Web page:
The Opening Ceremony took place Tuesday 3 May 2016 at 9.00-10.30 at Plenary Hall, Horncastle Arena


Be greeted in the correct Maori way.


The opening ceremony will provide a spectacular introduction to the FIG Working Week, its theme, and its unique location – a festive start of the week.

Welcome Addresses

  • Mark Allan, NZIS President
  • Chryssy Potsiou, FIG President [Opening Address]
  • Simon Ironside, Co-Conference Director

The Powhiri – A Maori Welcome
The Powhiri or welcoming ceremony is the most ancient of all Maori customs and is still delivered in the same manner in which it has been by Maori for centuries.
Wero – A Maori warrior provides a challenge to visitors to find out if their purpose is peaceful or hostile.
Karanga – Once peaceful terms are established a Maori maiden will sing a karanga or song of welcome.
Haka Powhiri – The group will sing a haka-chant of welcome.
Whai Korero – Our chief will officially welcome all visitors with a formal speech.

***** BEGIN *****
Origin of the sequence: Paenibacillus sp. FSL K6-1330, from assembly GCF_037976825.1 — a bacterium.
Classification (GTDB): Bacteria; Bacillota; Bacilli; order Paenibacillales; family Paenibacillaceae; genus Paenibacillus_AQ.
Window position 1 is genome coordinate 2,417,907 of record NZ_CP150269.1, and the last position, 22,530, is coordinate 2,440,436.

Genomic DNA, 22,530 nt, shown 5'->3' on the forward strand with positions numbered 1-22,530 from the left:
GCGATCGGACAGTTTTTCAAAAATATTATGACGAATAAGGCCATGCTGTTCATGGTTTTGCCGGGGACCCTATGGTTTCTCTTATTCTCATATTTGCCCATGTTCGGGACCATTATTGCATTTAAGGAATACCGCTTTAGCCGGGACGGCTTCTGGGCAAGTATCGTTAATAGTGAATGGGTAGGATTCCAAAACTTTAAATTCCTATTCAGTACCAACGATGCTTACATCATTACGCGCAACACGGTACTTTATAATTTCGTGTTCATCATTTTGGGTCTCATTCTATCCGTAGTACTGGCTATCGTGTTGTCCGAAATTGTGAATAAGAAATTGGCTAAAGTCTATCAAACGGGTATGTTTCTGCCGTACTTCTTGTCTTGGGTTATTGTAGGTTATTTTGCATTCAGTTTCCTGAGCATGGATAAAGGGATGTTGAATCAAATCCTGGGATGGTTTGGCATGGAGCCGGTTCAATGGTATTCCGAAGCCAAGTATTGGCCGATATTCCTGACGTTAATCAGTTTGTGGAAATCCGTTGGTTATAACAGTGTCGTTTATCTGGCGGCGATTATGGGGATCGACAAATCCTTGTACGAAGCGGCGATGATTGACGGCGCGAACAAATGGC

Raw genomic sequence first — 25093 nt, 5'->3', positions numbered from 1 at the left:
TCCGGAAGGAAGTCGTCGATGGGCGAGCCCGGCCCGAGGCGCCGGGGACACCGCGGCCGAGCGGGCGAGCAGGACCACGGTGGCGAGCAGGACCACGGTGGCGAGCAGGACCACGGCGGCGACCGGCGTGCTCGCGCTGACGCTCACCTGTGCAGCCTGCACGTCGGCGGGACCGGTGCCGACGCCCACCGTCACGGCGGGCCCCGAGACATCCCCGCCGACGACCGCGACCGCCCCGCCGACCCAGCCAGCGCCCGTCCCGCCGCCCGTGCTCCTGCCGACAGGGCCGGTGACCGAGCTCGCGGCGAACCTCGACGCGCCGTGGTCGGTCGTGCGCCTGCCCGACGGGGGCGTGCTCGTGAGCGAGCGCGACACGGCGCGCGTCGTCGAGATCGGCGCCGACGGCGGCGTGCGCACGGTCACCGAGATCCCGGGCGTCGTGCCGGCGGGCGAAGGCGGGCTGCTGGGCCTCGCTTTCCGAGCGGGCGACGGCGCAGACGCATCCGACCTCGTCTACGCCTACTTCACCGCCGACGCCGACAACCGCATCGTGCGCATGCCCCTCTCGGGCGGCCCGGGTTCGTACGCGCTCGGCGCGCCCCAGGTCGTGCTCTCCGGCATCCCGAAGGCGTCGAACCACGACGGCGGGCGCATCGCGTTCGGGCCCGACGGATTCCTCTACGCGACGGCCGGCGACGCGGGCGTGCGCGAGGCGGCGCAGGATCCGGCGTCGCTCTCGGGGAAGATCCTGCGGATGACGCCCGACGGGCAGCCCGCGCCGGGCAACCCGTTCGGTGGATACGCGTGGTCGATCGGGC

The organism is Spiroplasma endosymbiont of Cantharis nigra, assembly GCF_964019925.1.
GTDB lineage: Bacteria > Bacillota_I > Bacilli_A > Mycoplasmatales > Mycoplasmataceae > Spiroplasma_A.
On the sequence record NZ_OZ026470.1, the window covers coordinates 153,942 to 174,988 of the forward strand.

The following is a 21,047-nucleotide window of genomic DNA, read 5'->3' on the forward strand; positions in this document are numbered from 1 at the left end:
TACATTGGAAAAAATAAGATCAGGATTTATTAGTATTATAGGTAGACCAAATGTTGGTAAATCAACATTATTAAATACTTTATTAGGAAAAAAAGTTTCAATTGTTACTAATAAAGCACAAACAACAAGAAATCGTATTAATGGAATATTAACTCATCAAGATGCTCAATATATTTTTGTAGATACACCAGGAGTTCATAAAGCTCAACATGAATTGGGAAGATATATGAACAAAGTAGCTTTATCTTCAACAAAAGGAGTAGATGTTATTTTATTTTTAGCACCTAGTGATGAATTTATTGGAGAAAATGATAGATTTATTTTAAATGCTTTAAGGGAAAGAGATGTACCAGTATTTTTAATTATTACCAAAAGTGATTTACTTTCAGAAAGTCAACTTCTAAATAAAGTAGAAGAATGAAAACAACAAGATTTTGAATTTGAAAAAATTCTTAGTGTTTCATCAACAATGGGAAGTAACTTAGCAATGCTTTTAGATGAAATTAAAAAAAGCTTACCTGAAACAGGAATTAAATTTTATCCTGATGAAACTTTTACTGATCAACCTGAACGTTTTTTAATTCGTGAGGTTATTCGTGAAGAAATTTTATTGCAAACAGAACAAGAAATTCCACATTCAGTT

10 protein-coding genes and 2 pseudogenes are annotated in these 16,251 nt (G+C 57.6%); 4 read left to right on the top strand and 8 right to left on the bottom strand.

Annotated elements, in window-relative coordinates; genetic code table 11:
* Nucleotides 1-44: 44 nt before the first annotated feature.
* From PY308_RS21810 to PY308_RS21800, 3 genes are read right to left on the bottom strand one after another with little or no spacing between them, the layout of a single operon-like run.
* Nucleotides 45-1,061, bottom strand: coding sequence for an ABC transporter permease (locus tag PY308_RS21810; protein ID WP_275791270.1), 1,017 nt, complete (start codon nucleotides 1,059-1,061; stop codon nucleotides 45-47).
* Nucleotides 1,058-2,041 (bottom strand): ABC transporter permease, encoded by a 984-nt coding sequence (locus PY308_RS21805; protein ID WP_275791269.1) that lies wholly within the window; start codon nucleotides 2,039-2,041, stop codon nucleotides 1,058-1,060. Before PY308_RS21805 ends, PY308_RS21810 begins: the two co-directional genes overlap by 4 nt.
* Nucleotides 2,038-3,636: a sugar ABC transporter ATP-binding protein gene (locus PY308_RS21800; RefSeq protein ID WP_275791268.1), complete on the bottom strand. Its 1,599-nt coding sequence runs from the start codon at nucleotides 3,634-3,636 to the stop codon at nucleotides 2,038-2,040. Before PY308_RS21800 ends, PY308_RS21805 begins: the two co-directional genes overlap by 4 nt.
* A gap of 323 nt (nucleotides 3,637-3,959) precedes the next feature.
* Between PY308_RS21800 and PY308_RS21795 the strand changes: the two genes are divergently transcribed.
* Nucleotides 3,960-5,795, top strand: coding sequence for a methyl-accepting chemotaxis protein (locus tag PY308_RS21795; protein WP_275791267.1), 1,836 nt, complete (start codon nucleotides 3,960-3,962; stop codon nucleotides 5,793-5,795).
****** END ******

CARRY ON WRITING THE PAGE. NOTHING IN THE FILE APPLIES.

Waiata Kinaki – A song is then sung by the group in an acknowledgement of the occasion.
Hongi – The hongi brings both visitor and local people together as one and concludes formalities.

Keynote speakers

Sir Tipene O’Regan
Sir Tipene O’Regan is a New Zealand academic and company director. The son of Dr Rolland O’Regan and Rena Ruiha (Bradshaw), he is a director of a wide range of South Island Māori enterprises. He is best known for his role as chairman of the Ngāi Tahu Māori Trust Board which he guided to successful land and sea fisheries claims before the Waitangi Tribunal, culminating in the Tribunal’s reports of 1991 and 1992. He later led claim settlement negotiations leading to the 1998 settlement which made extensive provision for customary rights in fisheries and other natural resources.

Sir Tipene is currently Associate Lecturer and Assistant Vice Chancellor (Māori) at the University of Canterbury in Christchurch, New Zealand, associated with both the history and Māori departments. He was awarded an Honorary D.Litt by the University of Canterbury in 1992. In March 2009, Sir Tipene was commemorated as one of the Twelve Local Heroes of Christchurch, and a bronze bust of him was unveiled outside the Christchurch Arts Centre.

Ms. Margareta Wahlström